Water: More Valuable than Diamonds

November 7, 2006

A new study by University of Arkansas economists shows a strong relationship between economic freedom and access to water. David Gay and Charles Britton, economics professors in the Sam M. Walton College of Business, and Richard Ford, professor of economics at the University of Arkansas at Little Rock, compared data from two important international indices and found that greater economic freedom leads to economic development, which in turn decreases the amount of poverty associated with a nation's lack of access to water.

"When humans are free to improve their economic conditions, one of the conditions they choose to improve is their access to water," Gay said. "So, based on our findings, we conclude that one means of improving humanity's conditions with respect to access to water is to promote economic freedom on a global basis."

Gay, Britton and Ford have collaborated on several research projects on water poverty, water resources and the environment, and the economies of arid lands. When the United Kingdom's Centre for Ecology and Hydrology released the Water Poverty Index, a new interdisciplinary tool for measuring the world's water-scarcity problem, the Arkansas researchers wanted to examine the relationship between water and economic freedom, especially since those who developed the index acknowledged the connection between water use and economic development. The researchers' work was also motivated in part by the efforts of former U.S. Treasury Secretary Paul O'Neill and rock star Bono, who toured sub-Saharan Africa together and agreed on the critical importance of clean water to people in that region.

In determining whether a country is water poor, the Water Poverty Index considers five components: resources, access, capacity, use and environment. The researchers limited their analysis to the area of access, which focused on the percent of population with access to clean water, sanitation and irrigation.

"These areas are really about the 'affordability' of water, which is related to economic development in general," Britton said.

To compare water poverty to economic freedom, Gay and his colleagues used the Heritage Foundation's Index of Economic Freedom, which defines economic freedom as "the absence of government coercion or constraint on the production, distribution, or consumption of goods and services beyond the extent necessary for citizens to protect and maintain liberty itself." Stated differently, it is an economic system in which people are free to actively participate -- to work, produce, consume and invest in ways they think are most productive.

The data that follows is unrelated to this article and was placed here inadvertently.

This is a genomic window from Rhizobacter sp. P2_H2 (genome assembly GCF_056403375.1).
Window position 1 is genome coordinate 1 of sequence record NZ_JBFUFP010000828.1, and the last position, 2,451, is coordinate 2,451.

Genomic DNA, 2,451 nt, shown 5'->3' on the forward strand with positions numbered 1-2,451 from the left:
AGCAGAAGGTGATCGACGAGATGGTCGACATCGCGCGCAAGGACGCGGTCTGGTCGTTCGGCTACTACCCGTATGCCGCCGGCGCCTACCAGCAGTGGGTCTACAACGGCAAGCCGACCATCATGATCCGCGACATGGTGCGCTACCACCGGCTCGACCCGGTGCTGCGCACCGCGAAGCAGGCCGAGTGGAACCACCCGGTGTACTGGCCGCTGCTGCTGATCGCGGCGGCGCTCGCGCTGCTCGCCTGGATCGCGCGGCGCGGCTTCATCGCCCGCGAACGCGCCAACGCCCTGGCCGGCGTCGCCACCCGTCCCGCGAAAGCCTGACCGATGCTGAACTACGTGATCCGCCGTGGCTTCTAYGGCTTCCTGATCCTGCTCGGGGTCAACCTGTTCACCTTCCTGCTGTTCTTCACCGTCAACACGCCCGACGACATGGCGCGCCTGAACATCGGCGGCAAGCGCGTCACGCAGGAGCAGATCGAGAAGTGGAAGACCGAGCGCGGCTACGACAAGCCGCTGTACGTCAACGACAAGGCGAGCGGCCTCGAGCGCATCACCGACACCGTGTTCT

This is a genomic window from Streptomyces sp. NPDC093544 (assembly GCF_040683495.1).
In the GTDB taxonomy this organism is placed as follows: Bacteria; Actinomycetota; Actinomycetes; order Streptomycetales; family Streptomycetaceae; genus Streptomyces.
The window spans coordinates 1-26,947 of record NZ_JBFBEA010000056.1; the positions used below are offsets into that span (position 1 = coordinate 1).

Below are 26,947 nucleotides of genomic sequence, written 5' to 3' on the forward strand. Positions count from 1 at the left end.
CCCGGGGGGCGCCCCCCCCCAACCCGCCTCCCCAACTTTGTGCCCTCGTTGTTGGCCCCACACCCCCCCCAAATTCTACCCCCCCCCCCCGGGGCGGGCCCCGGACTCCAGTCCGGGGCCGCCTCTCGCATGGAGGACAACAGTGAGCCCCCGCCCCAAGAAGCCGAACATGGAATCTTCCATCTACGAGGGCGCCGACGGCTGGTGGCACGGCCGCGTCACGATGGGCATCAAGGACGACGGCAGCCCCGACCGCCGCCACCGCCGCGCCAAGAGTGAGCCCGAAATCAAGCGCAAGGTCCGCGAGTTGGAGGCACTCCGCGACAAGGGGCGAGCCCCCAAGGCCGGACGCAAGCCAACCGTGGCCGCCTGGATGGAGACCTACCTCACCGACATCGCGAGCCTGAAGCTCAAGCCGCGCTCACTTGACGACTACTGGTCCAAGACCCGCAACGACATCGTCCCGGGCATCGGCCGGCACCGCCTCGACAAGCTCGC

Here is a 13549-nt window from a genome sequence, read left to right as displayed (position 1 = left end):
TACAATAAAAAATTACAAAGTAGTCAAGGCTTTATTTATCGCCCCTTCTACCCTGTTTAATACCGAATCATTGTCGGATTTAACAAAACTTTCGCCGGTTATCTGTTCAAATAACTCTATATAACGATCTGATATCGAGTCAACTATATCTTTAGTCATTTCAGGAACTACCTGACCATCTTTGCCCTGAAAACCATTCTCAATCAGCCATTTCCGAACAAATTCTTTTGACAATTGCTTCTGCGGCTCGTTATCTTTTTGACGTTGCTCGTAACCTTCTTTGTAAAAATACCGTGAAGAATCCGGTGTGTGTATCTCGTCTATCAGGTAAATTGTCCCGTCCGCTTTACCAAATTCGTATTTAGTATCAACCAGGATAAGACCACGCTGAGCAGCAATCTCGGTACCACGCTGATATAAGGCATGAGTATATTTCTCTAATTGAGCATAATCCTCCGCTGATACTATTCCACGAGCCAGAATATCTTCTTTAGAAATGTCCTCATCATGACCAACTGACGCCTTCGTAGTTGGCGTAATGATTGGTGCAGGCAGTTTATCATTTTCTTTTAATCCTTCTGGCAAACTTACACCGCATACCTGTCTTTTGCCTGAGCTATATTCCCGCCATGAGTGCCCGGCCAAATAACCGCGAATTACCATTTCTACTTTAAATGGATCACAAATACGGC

The index considers 10 factors -- trade policy, fiscal burden of government, government intervention in the economy, monetary policy, capital flows and foreign investment, banking and finance, wages and prices, property rights, regulation, and black market. These factors were used to determine the absolute level of economic freedom of 161 countries and to compare those countries to one another.

The researchers looked at gross domestic income per capita as a measurement of economic development and found a "statistically discernable" relationship between the variables of economic freedom and development. Their results demonstrated that as a country's economic freedom increased, there was a corresponding increase in gross domestic income per capita. Furthermore, as gross domestic income per capita increased, there was greater income per person in that country. Finally, the researchers found that as income levels increased within a country, there was more access to water and less water poverty in general.

"We believe that markets, supported but not encumbered by excessive government activity, lead to better conditions for human population," Gay said. "As people are freer from their government, their income increases, and as economic conditions improve, poverty associated with lack of access to water decreases."

The researchers discussed their findings within the context of an economics puzzle known as the "paradox of values." Formulated by Adam Smith, the founding father of economics, in his influential book Wealth of Nations, "paradox of values" considers the question of why diamonds have a higher market value than water when the latter sustains life and former does not.

The researchers' study was published in the Forum of the Association for Arid Lands Studies.

Source: University of Arkansas

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